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Why would someone take a magnesium supplement?

Posted by Mark Hamilton on

Migraine Action

Key finding: Magnesium reduces severity and frequency of attacks

A 3-month trial undertaken by Migraine Action, involving 68 participants who experienced at least three migraines each month. Each migraine sufferer used BetterYou™ MagnesiumOil Original spray twice daily (10-20 sprays in all), whilst keeping a migraine diary to track progress. Overall, 50% of the subjects experienced a positive effect on their migraines. All of these sufferers experienced a decrease in the overall severity of attacks and three quarters of them experiencing a reduction in the duration of attacks.

PRE-MENSTRUAL SYNDROME – researchers have found that the combination of magnesium and vitamin B6 has significant effects on reducing anxiety-related premenstrual symptoms (nervous tension, mood swings, irritability, or anxiety). One of the ways in which vitamin B6 may relieve the symptoms of PMS is by increasing cellular magnesium levels. 

KIDNEY STONES – magnesium has been shown to increase the solubility of calcium oxalate and inhibit both calcium phosphate and oxalate stone formation.

FATIGUE – An underlying magnesium deficiency, even if ‘sub clinical’, can result in chronic fatigue and symptoms similar to chronic fatigue syndrome (CFS). Many chronic fatigue syndrome patients have been shown to have low red blood cell magnesium levels.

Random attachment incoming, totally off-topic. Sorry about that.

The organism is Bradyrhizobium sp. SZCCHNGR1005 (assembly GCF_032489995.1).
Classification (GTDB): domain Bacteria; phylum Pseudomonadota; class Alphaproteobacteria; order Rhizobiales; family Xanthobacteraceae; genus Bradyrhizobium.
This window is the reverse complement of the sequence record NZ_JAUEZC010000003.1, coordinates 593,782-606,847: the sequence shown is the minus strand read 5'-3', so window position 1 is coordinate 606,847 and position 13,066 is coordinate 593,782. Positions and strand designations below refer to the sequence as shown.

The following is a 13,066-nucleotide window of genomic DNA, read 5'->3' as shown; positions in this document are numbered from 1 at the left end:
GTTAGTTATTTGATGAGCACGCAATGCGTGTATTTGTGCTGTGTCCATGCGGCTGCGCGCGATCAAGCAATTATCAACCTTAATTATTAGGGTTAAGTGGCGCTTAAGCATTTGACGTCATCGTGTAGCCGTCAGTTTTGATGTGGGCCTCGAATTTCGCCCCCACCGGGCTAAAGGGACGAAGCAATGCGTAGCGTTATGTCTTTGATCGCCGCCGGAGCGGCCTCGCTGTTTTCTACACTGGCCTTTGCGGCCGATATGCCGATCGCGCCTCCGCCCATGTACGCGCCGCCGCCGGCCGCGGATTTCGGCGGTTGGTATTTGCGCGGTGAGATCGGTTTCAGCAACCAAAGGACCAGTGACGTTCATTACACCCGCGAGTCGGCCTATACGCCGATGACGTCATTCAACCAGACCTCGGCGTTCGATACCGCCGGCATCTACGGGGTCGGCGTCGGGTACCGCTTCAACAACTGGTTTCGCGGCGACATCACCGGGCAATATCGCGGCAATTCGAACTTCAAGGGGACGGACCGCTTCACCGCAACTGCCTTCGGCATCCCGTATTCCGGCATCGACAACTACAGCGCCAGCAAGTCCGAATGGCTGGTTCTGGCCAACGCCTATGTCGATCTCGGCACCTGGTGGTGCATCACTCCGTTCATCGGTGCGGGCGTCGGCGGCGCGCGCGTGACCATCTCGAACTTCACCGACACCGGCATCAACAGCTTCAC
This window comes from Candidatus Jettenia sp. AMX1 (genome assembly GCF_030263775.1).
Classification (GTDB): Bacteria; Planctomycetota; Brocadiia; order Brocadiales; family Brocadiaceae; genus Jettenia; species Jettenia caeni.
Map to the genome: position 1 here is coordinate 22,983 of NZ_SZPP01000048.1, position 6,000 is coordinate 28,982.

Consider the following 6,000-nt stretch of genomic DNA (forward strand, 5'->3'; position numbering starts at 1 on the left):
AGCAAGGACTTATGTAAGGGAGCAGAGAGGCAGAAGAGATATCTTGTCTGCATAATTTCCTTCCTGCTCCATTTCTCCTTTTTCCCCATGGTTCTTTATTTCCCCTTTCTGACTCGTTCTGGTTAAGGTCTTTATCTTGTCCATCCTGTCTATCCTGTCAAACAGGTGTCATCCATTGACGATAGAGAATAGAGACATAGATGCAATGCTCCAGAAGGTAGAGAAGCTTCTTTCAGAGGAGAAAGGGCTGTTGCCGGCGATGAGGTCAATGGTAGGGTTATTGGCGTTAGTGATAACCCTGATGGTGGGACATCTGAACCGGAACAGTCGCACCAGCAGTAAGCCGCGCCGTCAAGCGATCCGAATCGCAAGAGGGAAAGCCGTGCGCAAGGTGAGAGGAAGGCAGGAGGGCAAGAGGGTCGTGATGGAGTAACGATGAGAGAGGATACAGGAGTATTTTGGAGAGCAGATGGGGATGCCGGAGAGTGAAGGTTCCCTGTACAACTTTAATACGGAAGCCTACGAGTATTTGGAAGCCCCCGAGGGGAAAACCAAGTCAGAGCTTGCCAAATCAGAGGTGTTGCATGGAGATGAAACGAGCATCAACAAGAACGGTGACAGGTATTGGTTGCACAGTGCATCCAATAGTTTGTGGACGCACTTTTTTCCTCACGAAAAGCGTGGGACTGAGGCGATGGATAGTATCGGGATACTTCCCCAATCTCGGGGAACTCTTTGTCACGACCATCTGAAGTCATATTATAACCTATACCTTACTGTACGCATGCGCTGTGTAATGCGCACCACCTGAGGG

Fibromyalgia - 

40 women with the clinically determined diagnosis “Fibromyalgia” took part in the study. With the help of a special fibromyalgia questionnaire, the type and manifestation of the complaints were documented on a scale. The data were recorded at the beginning, after 2 weeks and 4 weeks treatment time. Every participant was asked to spray and massage in 4 spray strokes twice a day on the arms and legs for 4 weeks. 24 participants completed the study. For all participants, all complaints improved significantly.

 

Symptoms of low magnesium levels

Magnesium deficiency can manifest itself in a number of different symptoms that are not exclusively linked to low levels of magnesium.

This makes it difficult to diagnose and often sees deficiency go unnoticed and untreated.

If you experience any of the following symptoms, this could indicate that you may need to boost your magnesium intake.

  • Poor sleep patterns
  • Night-time cramping (restless legs)
  • Joint discomfort and stiffness
  • Increased menstrual discomfort
  • Cardiovascular problems
  • Poor concentration
  • Headaches and migraines
  • Respiratory issues (including asthma)
  • Poor skin conditions (including psoriasis and eczema)
  • Low energy levels (particularly mid-morning and afternoon)
  • Stress and anxiety
  • Fibromyalgia and Chronic Fatigue Syndrome (CFS)

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